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you & your car

Do you heed warning lights? Tell us in the comments section.Brian Doty/Getty Images/iStockphoto

The ABS warning light on my Ford Focus occasionally comes on while I am driving. It flickers, but only does so intermittently. Should I be worried? – Warren

Yes, you should check this out.

This is one of those cases where ignoring a warning light can have nasty consequences. Your brakes are perhaps the most critical safety component on the vehicle and ABS makes an important contribution to their operation. But if the ABS function ceases to work, the brake system will default to non-ABS operation.

The intermittent nature of the problem indicates it might well be a connection or other electronic issue. When you first start the vehicle, the self-diagnostic component of the on-board computer carries out a check and the ABS light should come on – along with the others in the instrument panel. They should all then go out.

This same computer, through a series of sensors, continually monitors the brake circuit during operation and, if a fault is detected, the system shuts down.

Take your Focus to a Ford dealer or licensed technician with the proper diagnostic equipment necessary to trace the fault. The technician will probably visually examine all connections for signs of corrosion, making sure they are secure and clean.

Why aren't we getting the diesel engines that dominate the European market? I recently came back from a two-month holiday over there and you can get a diesel engine in everything from the smallest subcompact to the most luxurious limousine. When I got back I bought a Mercedes SUV with the BlueTec system and am enthralled by its performance and fuel mileage. But I must say it is hard to find places to fill up. When are other manufacturers going to get smart and make diesels available? -Wilson

Trust me, if there was demand, and a dollar to be made we'd have diesel engines across the board.

There are a number of factors affecting the situation, all centered around that demand/supply equation.

Americans haven't taken a liking to diesels. Like it or not, our vehicle market is dominated by their likes and dislikes due to the sheer volume of that market. The new-vehicle market is larger in four or five states than all of Canada. With very few exceptions, we get what they want.

As fuel prices continue to rise, that situation might well change to one where smaller more fuel-efficient cars and diesel engines are popular in the United States. If that comes about and there is a demand for more diesel fuel, we might not have the refining capacity to produce the new clean diesel necessary to allow these engines to meet emission standards.

The Conference Board of Canada, in a recent report, said the number of refineries operating in Canada dropped from 40 in the 1970s to just 19 today. It said the reduction in numbers was offset by increased capacity at the remaining refineries .But, the Conference Board said, while global oil consumption is expected to continue to increase, most of that will be concentrated in emerging markets.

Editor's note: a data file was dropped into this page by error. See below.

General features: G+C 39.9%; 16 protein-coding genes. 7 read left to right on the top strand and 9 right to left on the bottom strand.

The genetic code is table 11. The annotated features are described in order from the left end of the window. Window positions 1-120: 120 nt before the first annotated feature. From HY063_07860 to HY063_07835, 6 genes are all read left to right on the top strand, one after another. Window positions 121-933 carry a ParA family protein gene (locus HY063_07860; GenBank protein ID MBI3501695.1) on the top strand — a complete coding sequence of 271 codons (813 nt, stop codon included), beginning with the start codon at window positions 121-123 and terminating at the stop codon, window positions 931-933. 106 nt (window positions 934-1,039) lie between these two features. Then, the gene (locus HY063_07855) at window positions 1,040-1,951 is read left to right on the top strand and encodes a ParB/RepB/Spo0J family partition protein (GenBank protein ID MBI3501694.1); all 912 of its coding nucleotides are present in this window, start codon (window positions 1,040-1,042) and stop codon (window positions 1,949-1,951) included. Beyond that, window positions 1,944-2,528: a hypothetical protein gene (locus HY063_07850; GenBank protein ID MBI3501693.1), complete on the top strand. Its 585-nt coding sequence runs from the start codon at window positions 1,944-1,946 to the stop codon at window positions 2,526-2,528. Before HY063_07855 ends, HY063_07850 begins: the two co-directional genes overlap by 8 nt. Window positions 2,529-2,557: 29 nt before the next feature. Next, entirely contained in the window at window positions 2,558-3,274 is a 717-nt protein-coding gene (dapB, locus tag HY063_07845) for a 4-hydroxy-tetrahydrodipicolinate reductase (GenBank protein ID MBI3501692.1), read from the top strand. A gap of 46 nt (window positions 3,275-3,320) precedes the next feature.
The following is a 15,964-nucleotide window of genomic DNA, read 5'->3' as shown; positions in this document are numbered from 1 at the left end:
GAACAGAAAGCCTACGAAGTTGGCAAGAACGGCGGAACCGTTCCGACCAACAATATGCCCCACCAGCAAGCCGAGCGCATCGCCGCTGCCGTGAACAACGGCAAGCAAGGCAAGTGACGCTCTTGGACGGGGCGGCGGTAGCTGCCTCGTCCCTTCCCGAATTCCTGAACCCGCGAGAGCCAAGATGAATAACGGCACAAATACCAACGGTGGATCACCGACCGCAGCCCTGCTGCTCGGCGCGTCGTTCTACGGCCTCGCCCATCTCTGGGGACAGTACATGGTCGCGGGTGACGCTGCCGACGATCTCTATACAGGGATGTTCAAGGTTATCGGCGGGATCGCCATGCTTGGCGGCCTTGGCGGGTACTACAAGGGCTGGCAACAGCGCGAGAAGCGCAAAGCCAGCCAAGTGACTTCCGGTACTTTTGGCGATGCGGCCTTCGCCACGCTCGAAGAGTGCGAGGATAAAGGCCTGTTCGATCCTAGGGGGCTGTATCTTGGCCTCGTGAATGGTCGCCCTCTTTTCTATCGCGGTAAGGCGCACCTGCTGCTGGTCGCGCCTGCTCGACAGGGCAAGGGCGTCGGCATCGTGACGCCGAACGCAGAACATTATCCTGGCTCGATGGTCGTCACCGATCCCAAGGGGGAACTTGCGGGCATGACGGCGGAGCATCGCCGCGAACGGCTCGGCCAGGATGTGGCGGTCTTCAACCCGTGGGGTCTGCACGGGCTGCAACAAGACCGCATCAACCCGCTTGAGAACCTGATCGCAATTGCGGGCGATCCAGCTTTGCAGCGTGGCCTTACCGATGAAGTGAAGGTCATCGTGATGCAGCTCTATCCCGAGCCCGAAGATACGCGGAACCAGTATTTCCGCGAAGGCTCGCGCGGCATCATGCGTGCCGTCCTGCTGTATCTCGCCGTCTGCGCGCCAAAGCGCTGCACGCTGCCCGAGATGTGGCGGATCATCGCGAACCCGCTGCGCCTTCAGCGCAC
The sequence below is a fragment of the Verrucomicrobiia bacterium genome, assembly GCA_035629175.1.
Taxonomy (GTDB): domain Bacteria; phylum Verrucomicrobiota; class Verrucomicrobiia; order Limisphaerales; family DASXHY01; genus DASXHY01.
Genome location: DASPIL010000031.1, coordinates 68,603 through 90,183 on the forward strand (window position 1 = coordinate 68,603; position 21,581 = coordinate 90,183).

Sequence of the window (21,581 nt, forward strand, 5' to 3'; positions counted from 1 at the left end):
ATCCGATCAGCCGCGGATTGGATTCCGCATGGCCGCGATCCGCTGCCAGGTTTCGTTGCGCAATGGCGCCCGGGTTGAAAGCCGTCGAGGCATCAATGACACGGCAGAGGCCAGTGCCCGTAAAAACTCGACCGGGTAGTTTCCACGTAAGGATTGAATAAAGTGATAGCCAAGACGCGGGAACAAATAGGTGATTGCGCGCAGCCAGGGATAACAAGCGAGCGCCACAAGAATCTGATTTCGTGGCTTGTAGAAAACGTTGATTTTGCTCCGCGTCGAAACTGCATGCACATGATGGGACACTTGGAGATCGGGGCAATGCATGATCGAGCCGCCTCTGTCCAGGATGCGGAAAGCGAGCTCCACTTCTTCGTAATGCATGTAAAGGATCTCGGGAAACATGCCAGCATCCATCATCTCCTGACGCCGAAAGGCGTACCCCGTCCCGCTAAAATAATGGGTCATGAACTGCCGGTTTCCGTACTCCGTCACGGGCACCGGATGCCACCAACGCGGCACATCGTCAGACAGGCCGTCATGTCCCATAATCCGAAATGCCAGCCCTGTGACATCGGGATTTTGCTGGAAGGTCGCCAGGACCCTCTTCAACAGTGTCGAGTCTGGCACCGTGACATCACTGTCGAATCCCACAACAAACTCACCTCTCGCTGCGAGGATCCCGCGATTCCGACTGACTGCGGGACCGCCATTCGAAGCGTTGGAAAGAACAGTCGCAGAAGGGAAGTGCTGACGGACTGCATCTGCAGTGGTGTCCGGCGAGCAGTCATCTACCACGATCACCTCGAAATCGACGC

Regulations to reduce oil consumption in mature markets like ours will mean a decrease in demand and, despite increased production in things like the oil sands, the Conference Board says there is a strong potential for losses to Canada's refining capacity.

Modern super-refineries being built in China, India and other emerging nations could lend up refining Canadian oil and exporting the resulting product back to us. There would have to be a major increase in demand for clean diesel for that to occur.

I recently went shopping for a new set of tires for my Civic Hybrid. Obviously, I wanted to ensure they were not only suited to my super-efficient car, but I also wanted to make sure they were produced in the most environmentally-friendly manner possible. One tire shop guy started to extol the virtue of tires made from oranges. The minute he started that spiel I laughed in his face and walked out. I have come to expect to be treated poorly by repair shops, etc., but this reached a new low. When will the repair/tire/car industry get the fact that women are a big part of their business and should be treated with respect? – Jennifer in Toronto

Had you stayed and listened, you might have discovered the gentleman was telling the truth.

You were obviously in a shop that sold Yokohama tires. A couple of years ago, the company introduced a line of low-rolling-resistance tires formulated with oil from the orange peels in place of the petroleum-based oil commonly used in tires.

This orange oil is obtained from industrial citrus farms that produce orange juice. The natural oils are extracted from the leftover peels and also used to provide the scent in fragrances and household cleaning products. Yokohama says the Super E-spec tires are 80 per cent petroleum-free, quite an accomplishment considering petroleum derivatives typically account for 50-60 per cent of tire content.

The tires are intended as replacement tires for hybrid cars like yours. The company says the orange oil heats up more quickly than petroleum-based content, allowing the tire to generate heat more quickly for improved traction in corners. The tires also use natural instead of synthetic rubber, rayon instead of a petroleum-based substance and the carbon black is derived from coal rather than petroleum.

Yokohama used the same orange-oil technology in tires it supplies for some race series to prove its effectiveness. Because the use of orange oil is more expensive, creates difficulties during manufacturing and slows the process, the tires carry a price premium of 10-20 per cent. But consumers concerned about the environment are used to paying extra in order to save. Other tire makers are working on their own version of this new development.